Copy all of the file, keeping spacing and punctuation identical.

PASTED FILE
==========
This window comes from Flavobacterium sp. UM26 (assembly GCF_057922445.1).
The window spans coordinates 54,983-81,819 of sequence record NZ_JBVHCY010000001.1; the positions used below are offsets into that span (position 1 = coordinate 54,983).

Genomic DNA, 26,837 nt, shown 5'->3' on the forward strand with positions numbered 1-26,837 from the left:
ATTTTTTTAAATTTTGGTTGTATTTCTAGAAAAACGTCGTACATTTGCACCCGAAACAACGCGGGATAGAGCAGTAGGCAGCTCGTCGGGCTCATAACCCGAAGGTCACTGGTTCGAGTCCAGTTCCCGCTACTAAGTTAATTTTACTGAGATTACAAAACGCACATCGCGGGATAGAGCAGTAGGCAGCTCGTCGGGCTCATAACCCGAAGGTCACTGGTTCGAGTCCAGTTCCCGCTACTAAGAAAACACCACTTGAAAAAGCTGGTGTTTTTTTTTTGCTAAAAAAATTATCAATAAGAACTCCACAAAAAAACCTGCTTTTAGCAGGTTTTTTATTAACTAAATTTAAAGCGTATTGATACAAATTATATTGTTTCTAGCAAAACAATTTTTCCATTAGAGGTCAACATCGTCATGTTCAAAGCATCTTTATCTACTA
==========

This window comes from Flavobacterium sp. UM26 (assembly GCF_057922445.1).
The window spans coordinates 54,983-81,819 of sequence record NZ_JBVHCY010000001.1; the positions used below are offsets into that span (position 1 = coordinate 54,983).

Genomic DNA, 26,837 nt, shown 5'->3' on the forward strand with positions numbered 1-26,837 from the left:
ATTTTTTTAAATTTTGGTTGTATTTCTAGAAAAACGTCGTACATTTGCACCCGAAACAACGCGGGATAGAGCAGTAGGCAGCTCGTCGGGCTCATAACCCGAAGGTCACTGGTTCGAGTCCAGTTCCCGCTACTAAGTTAATTTTACTGAGATTACAAAACGCACATCGCGGGATAGAGCAGTAGGCAGCTCGTCGGGCTCATAACCCGAAGGTCACTGGTTCGAGTCCAGTTCCCGCTACTAAGAAAACACCACTTGAAAAAGCTGGTGTTTTTTTTTTGCTAAAAAAATTATCAATAAGAACTCCACAAAAAAACCTGCTTTTAGCAGGTTTTTTATTAACTAAATTTAAAGCGTATTGATACAAATTATATTGTTTCTAGCAAAACAATTTTTCCATTAGAGGTCAACATCGTCATGTTCAAAGCATCTTTATCTACTA